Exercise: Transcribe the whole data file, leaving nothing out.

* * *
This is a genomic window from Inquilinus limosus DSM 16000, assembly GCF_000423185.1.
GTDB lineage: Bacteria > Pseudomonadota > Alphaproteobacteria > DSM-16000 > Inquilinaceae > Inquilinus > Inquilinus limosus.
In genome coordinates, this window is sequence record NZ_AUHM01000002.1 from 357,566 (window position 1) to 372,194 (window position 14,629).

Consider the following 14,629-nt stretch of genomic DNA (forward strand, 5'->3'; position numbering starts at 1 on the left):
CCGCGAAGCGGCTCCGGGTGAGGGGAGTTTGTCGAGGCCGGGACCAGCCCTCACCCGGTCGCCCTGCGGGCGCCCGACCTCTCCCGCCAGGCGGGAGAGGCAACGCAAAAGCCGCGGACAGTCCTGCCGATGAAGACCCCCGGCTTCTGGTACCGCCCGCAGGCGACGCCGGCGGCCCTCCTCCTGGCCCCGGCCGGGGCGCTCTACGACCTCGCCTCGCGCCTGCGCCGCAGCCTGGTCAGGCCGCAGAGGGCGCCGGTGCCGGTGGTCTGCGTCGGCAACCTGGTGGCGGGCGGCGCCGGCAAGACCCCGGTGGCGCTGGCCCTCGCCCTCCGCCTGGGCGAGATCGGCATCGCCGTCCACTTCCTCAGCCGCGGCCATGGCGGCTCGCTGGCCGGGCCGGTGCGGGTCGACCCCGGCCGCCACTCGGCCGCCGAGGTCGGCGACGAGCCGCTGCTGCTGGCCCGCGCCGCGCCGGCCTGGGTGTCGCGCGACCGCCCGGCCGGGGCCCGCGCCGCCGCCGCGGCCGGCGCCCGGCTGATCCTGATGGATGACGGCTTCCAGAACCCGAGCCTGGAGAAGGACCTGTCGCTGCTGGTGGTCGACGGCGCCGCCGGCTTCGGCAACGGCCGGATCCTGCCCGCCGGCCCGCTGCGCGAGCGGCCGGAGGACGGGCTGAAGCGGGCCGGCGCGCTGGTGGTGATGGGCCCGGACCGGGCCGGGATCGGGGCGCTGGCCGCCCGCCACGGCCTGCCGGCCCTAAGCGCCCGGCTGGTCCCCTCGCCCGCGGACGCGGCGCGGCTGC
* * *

This is a genomic window from Inquilinus limosus DSM 16000, assembly GCF_000423185.1.
GTDB lineage: Bacteria > Pseudomonadota > Alphaproteobacteria > DSM-16000 > Inquilinaceae > Inquilinus > Inquilinus limosus.
In genome coordinates, this window is sequence record NZ_AUHM01000002.1 from 357,566 (window position 1) to 372,194 (window position 14,629).

Consider the following 14,629-nt stretch of genomic DNA (forward strand, 5'->3'; position numbering starts at 1 on the left):
CCGCGAAGCGGCTCCGGGTGAGGGGAGTTTGTCGAGGCCGGGACCAGCCCTCACCCGGTCGCCCTGCGGGCGCCCGACCTCTCCCGCCAGGCGGGAGAGGCAACGCAAAAGCCGCGGACAGTCCTGCCGATGAAGACCCCCGGCTTCTGGTACCGCCCGCAGGCGACGCCGGCGGCCCTCCTCCTGGCCCCGGCCGGGGCGCTCTACGACCTCGCCTCGCGCCTGCGCCGCAGCCTGGTCAGGCCGCAGAGGGCGCCGGTGCCGGTGGTCTGCGTCGGCAACCTGGTGGCGGGCGGCGCCGGCAAGACCCCGGTGGCGCTGGCCCTCGCCCTCCGCCTGGGCGAGATCGGCATCGCCGTCCACTTCCTCAGCCGCGGCCATGGCGGCTCGCTGGCCGGGCCGGTGCGGGTCGACCCCGGCCGCCACTCGGCCGCCGAGGTCGGCGACGAGCCGCTGCTGCTGGCCCGCGCCGCGCCGGCCTGGGTGTCGCGCGACCGCCCGGCCGGGGCCCGCGCCGCCGCCGCGGCCGGCGCCCGGCTGATCCTGATGGATGACGGCTTCCAGAACCCGAGCCTGGAGAAGGACCTGTCGCTGCTGGTGGTCGACGGCGCCGCCGGCTTCGGCAACGGCCGGATCCTGCCCGCCGGCCCGCTGCGCGAGCGGCCGGAGGACGGGCTGAAGCGGGCCGGCGCGCTGGTGGTGATGGGCCCGGACCGGGCCGGGATCGGGGCGCTGGCCGCCCGCCACGGCCTGCCGGCCCTAAGCGCCCGGCTGGTCCCCTCGCCCGCGGACGCGGCGCGGCTGC